African violet is another winter-blooming house plant and one of my favorites. It's also one of the most popular house plants. It bears showy flowers atop a neat rosette of leaves. Flower color is extensive, with just about every color of the rainbow represented. Many have unique spotted, freckled, or bicolored flowers. Many also have variegated foliage that is an attractive complement to the flowers. There are a range of sizes of African violets from micro-miniature plants with leaves only a quarter inch long to standard-sized plants that can reach a foot across. There are also interesting trailing types that cascade over the edge of the pot and look especially nice in hanging baskets.

Ruellia makoyanaTrailing velvet plant (Ruellia makoyana) is an attractive house plant with eye-catching leaves and flowers. Its elliptical, velvety leaves are dark green to nearly black with a prominent pink center vein that gives the leaves a striped appearance. The leaves are held on creeping stems that can grow two feet long or more. Small clusters of vibrant-pink, trumpet-shaped flowers bloom at the tips of its stems. It blooms in midwinter, a time when flowers are much appreciated.

Pernell Gerver's Gardening Q & Aby Pernell Gerver

"Burlap Fence Protects Hedgerows in Winter"

Q. In my neighborhood I saw a row of arborvitaes along the street and each one was wrapped in burlap. Can you tell me what that is for and should I wrap my arborvitaes also? Thanks.

A. The arborvitaes were probably wrapped with burlap for winter protection, but wrapping them is not recommended. Arborvitaes as well as other evergreens have foliage (needles) on them all year long, including winter, and wrapping them prevents the plants from getting light so never wrap burlap around any plant. That can do more damage than good. I've even seen shrubs wrapped in plastic and that is even worse.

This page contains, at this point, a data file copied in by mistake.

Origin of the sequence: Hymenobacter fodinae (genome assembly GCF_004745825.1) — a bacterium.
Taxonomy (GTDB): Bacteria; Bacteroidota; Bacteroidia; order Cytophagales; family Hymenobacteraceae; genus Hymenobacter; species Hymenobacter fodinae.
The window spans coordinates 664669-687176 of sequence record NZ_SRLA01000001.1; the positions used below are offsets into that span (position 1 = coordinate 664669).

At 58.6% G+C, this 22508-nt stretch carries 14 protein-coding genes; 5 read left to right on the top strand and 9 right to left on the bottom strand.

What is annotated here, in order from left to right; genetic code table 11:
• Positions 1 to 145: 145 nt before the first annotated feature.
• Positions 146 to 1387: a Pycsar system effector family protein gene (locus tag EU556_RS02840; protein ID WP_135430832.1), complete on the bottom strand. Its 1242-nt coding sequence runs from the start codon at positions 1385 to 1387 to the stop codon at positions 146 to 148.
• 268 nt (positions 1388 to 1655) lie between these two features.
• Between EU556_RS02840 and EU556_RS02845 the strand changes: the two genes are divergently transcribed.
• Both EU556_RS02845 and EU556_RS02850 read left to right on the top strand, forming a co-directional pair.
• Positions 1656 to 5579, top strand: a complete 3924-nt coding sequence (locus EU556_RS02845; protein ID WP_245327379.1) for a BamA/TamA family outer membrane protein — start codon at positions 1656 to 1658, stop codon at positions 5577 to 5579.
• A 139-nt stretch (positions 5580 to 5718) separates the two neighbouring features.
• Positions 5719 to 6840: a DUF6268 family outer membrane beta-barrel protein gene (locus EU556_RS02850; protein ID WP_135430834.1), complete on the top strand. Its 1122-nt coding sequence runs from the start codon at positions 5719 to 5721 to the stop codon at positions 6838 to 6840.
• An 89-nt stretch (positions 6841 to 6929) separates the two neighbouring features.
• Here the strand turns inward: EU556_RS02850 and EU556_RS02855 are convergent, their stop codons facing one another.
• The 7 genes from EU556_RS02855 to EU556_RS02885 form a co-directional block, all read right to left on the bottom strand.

The correct way to protect a hedgerow of shrubs with burlap is to attach the burlap to wooden stakes driven into the ground and the burlap stretched out and stapled to the stakes. This makes a burlap fence. If there is a chain-link fence near the shrubs the burlap could be attached to that.

The placement of the temporary burlap fence is important. It should be parallel to the hedgerow, about three feet away from the hedge, and on the side of the prevailing winter winds which is usually from the north.

The burlap fence will shield the hedge from the drying winter winds which can "burn" the needles, killing them. Windburn can often be seen as large dead, brownish patches on evergreens. It is common on dwarf Alberta spruce.

If your hedgerow of arborvitaes is near a street you should install a burlap fence between the hedge and the street. In that location the burlap fence will protect the hedge from road salt spray. The salt spray causes damage similar to windburn and kills the needles.

Remove the burlap fence when winter is over and put it up again each year in late autumn.